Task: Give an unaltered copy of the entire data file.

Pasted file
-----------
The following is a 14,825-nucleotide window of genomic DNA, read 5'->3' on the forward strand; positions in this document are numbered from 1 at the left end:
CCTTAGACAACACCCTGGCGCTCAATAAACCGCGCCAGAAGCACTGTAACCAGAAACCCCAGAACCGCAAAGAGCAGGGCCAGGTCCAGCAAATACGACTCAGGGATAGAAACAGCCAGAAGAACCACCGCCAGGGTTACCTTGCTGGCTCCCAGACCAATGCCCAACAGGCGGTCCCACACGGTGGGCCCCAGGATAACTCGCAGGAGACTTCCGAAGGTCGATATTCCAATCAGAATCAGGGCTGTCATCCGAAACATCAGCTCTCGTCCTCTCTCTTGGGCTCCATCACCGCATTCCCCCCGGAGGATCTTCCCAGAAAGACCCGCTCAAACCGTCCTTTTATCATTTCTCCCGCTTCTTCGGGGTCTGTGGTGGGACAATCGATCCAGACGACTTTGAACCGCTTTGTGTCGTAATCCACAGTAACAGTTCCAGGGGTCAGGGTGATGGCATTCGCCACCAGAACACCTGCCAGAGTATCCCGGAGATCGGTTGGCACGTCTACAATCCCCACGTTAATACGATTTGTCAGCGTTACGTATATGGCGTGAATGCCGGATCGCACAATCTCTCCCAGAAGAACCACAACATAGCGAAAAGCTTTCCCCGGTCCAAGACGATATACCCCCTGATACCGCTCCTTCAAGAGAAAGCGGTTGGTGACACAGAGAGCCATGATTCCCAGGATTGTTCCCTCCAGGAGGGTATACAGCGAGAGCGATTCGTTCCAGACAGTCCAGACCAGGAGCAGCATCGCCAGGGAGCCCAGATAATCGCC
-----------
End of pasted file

The following is a 14,825-nucleotide window of genomic DNA, read 5'->3' on the forward strand; positions in this document are numbered from 1 at the left end:
CCTTAGACAACACCCTGGCGCTCAATAAACCGCGCCAGAAGCACTGTAACCAGAAACCCCAGAACCGCAAAGAGCAGGGCCAGGTCCAGCAAATACGACTCAGGGATAGAAACAGCCAGAAGAACCACCGCCAGGGTTACCTTGCTGGCTCCCAGACCAATGCCCAACAGGCGGTCCCACACGGTGGGCCCCAGGATAACTCGCAGGAGACTTCCGAAGGTCGATATTCCAATCAGAATCAGGGCTGTCATCCGAAACATCAGCTCTCGTCCTCTCTCTTGGGCTCCATCACCGCATTCCCCCCGGAGGATCTTCCCAGAAAGACCCGCTCAAACCGTCCTTTTATCATTTCTCCCGCTTCTTCGGGGTCTGTGGTGGGACAATCGATCCAGACGACTTTGAACCGCTTTGTGTCGTAATCCACAGTAACAGTTCCAGGGGTCAGGGTGATGGCATTCGCCACCAGAACACCTGCCAGAGTATCCCGGAGATCGGTTGGCACGTCTACAATCCCCACGTTAATACGATTTGTCAGCGTTACGTATATGGCGTGAATGCCGGATCGCACAATCTCTCCCAGAAGAACCACAACATAGCGAAAAGCTTTCCCCGGTCCAAGACGATATACCCCCTGATACCGCTCCTTCAAGAGAAAGCGGTTGGTGACACAGAGAGCCATGATTCCCAGGATTGTTCCCTCCAGGAGGGTATACAGCGAGAGCGATTCGTTCCAGACAGTCCAGACCAGGAGCAGCATCGCCAGGGAGCCCAGATAATCGCC